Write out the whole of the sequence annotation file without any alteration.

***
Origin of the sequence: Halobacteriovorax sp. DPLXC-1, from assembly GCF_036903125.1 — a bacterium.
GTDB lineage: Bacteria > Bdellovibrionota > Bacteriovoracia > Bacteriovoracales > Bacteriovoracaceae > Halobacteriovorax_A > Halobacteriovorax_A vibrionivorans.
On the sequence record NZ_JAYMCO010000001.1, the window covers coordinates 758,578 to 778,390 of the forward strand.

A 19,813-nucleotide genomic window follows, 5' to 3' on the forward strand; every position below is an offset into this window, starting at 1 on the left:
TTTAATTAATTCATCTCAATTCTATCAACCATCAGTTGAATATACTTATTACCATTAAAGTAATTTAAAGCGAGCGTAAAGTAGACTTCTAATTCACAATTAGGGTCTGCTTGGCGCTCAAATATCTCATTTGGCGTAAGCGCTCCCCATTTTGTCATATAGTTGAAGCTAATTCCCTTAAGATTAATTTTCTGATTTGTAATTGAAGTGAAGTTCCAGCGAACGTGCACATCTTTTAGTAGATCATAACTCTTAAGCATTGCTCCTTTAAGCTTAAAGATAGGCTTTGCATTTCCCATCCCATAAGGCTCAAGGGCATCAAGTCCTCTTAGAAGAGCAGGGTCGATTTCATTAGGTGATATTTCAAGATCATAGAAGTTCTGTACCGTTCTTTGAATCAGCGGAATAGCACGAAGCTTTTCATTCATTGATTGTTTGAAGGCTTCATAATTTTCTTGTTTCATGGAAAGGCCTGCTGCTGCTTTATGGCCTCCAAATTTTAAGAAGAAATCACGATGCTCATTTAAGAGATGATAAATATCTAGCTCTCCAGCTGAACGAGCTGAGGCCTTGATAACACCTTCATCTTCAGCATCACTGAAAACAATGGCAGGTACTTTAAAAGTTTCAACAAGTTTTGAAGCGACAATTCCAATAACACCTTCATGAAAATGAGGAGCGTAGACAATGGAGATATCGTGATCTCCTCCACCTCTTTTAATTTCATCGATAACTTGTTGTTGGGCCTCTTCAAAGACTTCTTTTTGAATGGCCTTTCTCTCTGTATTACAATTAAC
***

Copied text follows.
Origin of the sequence: Halobacteriovorax sp. DPLXC-1, from assembly GCF_036903125.1 — a bacterium.
GTDB lineage: Bacteria > Bdellovibrionota > Bacteriovoracia > Bacteriovoracales > Bacteriovoracaceae > Halobacteriovorax_A > Halobacteriovorax_A vibrionivorans.
On the sequence record NZ_JAYMCO010000001.1, the window covers coordinates 758,578 to 778,390 of the forward strand.

A 19,813-nucleotide genomic window follows, 5' to 3' on the forward strand; every position below is an offset into this window, starting at 1 on the left:
TTTAATTAATTCATCTCAATTCTATCAACCATCAGTTGAATATACTTATTACCATTAAAGTAATTTAAAGCGAGCGTAAAGTAGACTTCTAATTCACAATTAGGGTCTGCTTGGCGCTCAAATATCTCATTTGGCGTAAGCGCTCCCCATTTTGTCATATAGTTGAAGCTAATTCCCTTAAGATTAATTTTCTGATTTGTAATTGAAGTGAAGTTCCAGCGAACGTGCACATCTTTTAGTAGATCATAACTCTTAAGCATTGCTCCTTTAAGCTTAAAGATAGGCTTTGCATTTCCCATCCCATAAGGCTCAAGGGCATCAAGTCCTCTTAGAAGAGCAGGGTCGATTTCATTAGGTGATATTTCAAGATCATAGAAGTTCTGTACCGTTCTTTGAATCAGCGGAATAGCACGAAGCTTTTCATTCATTGATTGTTTGAAGGCTTCATAATTTTCTTGTTTCATGGAAAGGCCTGCTGCTGCTTTATGGCCTCCAAATTTTAAGAAGAAATCACGATGCTCATTTAAGAGATGATAAATATCTAGCTCTCCAGCTGAACGAGCTGAGGCCTTGATAACACCTTCATCTTCAGCATCACTGAAAACAATGGCAGGTACTTTAAAAGTTTCAACAAGTTTTGAAGCGACAATTCCAATAACACCTTCATGAAAATGAGGAGCGTAGACAATGGAGATATCGTGATCTCCTCCACCTCTTTTAATTTCATCGATAACTTGTTGTTGGGCCTCTTCAAAGACTTCTTTTTGAATGGCCTTTCTCTCTGTATTACAATTAAC